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In Sweden and Finland, Russia's Ukraine Invasion Builds the Case for NATO Membership

MIN READMar 11, 2022 | 18:30 GMT

NATO Secretary-General Jens Stoltenberg (center), Finnish Foreign Minister Pekka Haavisto (left) and Swedish Foreign Minister Ann Linde (right) give a press conference after their meeting at the NATO headquarters in Brussels, Belgium, on Jan. 24, 2022.

NATO Secretary-General Jens Stoltenberg (center), Finnish Foreign Minister Pekka Haavisto (left) and Swedish Foreign Minister Ann Linde (right) give a press conference at the NATO headquarters in Brussels, Belgium, on Jan. 24, 2022.

(JOHN THYS/AFP via Getty Images)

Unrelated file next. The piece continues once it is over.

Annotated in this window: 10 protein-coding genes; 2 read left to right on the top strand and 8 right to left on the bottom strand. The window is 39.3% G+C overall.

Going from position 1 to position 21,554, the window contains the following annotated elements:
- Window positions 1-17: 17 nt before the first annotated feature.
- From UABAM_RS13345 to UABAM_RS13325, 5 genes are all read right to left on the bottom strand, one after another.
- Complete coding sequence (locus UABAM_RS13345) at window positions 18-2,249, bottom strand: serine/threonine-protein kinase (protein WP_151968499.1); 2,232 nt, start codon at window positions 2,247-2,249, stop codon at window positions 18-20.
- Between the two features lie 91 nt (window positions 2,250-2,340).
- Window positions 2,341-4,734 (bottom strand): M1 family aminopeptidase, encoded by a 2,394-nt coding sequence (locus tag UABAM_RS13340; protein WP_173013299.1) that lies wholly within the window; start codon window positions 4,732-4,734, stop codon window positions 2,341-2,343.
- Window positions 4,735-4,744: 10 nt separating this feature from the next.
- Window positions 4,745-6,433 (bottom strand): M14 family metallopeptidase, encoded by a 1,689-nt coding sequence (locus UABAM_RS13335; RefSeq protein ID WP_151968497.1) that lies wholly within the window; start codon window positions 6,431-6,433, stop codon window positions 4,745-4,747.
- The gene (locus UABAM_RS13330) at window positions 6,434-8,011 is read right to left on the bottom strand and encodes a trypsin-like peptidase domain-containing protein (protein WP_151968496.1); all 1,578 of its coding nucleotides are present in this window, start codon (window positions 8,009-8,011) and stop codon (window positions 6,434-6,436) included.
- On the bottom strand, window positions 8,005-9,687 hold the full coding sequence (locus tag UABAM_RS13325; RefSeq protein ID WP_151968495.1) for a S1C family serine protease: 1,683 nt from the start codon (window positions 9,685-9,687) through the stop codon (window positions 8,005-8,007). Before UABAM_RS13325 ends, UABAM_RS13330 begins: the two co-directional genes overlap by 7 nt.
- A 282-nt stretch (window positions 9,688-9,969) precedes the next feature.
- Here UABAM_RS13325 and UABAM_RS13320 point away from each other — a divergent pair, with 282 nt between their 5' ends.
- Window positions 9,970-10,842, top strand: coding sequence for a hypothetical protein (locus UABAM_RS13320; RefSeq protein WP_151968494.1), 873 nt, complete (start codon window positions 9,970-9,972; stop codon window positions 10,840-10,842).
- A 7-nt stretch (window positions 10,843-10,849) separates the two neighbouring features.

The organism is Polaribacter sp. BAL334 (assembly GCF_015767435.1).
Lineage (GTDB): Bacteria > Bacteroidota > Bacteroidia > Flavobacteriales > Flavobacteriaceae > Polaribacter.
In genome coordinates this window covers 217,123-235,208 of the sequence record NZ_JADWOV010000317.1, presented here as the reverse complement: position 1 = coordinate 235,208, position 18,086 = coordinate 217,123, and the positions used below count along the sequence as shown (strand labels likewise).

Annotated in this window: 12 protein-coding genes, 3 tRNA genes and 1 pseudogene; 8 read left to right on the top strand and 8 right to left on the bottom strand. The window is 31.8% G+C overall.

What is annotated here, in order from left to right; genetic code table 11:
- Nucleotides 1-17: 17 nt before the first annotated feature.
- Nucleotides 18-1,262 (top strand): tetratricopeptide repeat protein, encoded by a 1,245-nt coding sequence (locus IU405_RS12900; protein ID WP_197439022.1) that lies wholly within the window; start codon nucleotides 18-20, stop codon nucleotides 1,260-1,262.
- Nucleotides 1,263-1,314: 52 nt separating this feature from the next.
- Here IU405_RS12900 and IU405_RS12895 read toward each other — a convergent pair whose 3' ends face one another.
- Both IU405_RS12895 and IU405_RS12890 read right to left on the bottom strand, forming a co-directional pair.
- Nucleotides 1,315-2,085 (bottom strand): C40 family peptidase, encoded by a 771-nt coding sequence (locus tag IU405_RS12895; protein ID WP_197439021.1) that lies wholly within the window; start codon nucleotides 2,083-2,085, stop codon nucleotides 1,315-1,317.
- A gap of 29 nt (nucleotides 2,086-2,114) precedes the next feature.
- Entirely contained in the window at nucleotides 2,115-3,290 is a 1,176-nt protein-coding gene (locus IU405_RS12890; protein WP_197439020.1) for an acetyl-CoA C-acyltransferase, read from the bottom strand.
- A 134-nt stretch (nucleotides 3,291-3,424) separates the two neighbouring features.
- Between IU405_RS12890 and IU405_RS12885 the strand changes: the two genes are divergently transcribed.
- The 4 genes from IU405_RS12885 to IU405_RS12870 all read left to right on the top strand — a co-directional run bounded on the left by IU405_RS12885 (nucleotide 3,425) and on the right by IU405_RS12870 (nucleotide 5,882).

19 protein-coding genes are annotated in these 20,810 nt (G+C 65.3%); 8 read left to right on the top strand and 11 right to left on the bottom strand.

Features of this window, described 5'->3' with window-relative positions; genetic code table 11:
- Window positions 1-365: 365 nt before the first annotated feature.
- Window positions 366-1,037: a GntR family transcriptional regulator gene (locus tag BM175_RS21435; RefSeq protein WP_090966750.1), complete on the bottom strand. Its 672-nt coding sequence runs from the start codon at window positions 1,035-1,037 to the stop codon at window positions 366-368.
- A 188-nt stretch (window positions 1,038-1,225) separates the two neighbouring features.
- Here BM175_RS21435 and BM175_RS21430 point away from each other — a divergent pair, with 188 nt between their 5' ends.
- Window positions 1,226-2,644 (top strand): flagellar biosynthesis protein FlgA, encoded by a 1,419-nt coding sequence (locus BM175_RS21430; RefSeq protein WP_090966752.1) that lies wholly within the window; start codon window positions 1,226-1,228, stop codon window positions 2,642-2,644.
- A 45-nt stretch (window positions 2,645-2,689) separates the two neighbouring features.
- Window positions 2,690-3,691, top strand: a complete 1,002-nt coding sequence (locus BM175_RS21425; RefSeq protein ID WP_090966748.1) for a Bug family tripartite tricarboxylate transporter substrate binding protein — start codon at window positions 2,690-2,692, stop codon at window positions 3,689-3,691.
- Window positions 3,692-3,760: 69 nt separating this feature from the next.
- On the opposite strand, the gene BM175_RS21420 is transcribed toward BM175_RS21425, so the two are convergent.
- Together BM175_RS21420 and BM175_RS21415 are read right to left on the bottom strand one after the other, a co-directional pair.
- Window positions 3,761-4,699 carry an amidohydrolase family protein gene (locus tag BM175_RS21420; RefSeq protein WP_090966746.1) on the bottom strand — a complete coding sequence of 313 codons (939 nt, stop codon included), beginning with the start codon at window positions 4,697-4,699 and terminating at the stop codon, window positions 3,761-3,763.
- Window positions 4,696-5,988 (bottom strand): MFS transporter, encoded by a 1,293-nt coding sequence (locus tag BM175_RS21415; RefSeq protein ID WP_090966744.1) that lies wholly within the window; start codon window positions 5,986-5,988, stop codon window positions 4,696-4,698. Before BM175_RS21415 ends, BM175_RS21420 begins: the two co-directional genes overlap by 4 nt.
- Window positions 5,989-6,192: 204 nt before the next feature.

While Russia's invasion of Ukraine has reignited discussions in Sweden and Finland about NATO membership, political constraints make both countries more likely to boost cooperation with the Western Security alliance rather than join it, at least in the immediate term. For decades, the issue of joining NATO has been politically charged in Sweden and Finland, two neutral countries that have chosen not to follow most of Europe in entering the military alliance. Broadly speaking, conservative parties in both countries tend to support NATO membership, arguing that it would bring protection against potential Russian aggression, while progressive parties reject the idea for fear it could actually catalyze Russian retaliation. Sweden and Finland's cooperation with NATO is already very close; both countries are members of NATO's Partnership for Peace (PfP) program and participate in the alliance's Partnership Interoperability Initiative (PIP), which means they often contribute to NATO-led operations, missions and exercises. In...

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